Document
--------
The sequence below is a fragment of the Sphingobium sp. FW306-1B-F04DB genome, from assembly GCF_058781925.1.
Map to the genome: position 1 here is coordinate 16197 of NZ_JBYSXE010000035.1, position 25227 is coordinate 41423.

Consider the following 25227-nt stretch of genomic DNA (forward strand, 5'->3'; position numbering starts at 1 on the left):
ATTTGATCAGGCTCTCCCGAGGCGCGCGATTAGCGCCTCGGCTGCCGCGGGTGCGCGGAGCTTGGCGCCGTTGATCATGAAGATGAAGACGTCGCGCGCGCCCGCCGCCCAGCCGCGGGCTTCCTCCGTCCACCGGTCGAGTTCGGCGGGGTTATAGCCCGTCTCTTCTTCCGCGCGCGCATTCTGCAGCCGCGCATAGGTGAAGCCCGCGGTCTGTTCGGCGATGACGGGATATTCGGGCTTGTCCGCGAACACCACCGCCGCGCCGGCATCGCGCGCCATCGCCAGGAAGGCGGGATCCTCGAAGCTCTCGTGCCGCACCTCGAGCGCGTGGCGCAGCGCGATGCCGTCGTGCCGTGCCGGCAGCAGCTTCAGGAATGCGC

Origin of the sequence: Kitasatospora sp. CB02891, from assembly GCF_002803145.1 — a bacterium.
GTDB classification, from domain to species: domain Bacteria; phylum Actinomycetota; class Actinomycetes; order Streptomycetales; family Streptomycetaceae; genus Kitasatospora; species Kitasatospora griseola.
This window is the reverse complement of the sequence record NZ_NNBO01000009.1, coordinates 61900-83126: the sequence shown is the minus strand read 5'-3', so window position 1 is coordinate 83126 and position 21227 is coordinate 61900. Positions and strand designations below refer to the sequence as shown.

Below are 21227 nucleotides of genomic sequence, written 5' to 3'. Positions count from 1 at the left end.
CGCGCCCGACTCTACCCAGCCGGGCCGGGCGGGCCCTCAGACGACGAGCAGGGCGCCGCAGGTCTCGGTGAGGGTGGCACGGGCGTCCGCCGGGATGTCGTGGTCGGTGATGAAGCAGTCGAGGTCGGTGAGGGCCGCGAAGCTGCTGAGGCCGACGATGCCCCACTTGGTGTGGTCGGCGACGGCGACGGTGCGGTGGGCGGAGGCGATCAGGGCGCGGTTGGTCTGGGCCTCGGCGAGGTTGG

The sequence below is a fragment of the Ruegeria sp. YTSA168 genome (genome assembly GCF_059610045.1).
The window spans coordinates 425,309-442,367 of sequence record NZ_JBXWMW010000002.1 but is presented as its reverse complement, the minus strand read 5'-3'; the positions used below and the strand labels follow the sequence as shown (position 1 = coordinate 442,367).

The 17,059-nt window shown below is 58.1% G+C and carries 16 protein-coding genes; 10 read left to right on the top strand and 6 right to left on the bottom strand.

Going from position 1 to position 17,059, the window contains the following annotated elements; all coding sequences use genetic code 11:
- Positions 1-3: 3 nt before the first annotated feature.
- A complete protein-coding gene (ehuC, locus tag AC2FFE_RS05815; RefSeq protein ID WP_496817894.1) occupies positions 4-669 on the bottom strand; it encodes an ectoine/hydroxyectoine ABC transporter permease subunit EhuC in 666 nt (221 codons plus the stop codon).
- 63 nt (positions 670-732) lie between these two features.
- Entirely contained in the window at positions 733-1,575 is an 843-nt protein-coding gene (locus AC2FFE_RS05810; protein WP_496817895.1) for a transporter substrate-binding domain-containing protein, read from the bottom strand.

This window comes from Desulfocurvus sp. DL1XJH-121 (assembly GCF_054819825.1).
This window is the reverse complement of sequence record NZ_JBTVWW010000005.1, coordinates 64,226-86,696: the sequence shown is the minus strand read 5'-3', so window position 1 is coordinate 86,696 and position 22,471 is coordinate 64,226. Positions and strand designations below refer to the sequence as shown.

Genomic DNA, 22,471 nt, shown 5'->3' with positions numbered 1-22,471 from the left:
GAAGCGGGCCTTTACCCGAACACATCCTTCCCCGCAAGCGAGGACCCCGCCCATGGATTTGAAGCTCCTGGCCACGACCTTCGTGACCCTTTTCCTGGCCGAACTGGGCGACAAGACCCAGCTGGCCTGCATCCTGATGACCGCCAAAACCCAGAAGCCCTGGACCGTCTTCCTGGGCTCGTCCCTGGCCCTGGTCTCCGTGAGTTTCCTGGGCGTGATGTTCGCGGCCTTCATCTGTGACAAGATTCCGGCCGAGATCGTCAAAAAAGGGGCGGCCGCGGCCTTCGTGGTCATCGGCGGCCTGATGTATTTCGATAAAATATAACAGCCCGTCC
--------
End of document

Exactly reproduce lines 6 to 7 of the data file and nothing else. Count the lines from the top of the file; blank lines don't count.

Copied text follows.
GTDB classification, from domain to species: domain Bacteria; phylum Actinomycetota; class Actinomycetes; order Streptomycetales; family Streptomycetaceae; genus Kitasatospora; species Kitasatospora griseola.
This window is the reverse complement of the sequence record NZ_NNBO01000009.1, coordinates 61900-83126: the sequence shown is the minus strand read 5'-3', so window position 1 is coordinate 83126 and position 21227 is coordinate 61900. Positions and strand designations below refer to the sequence as shown.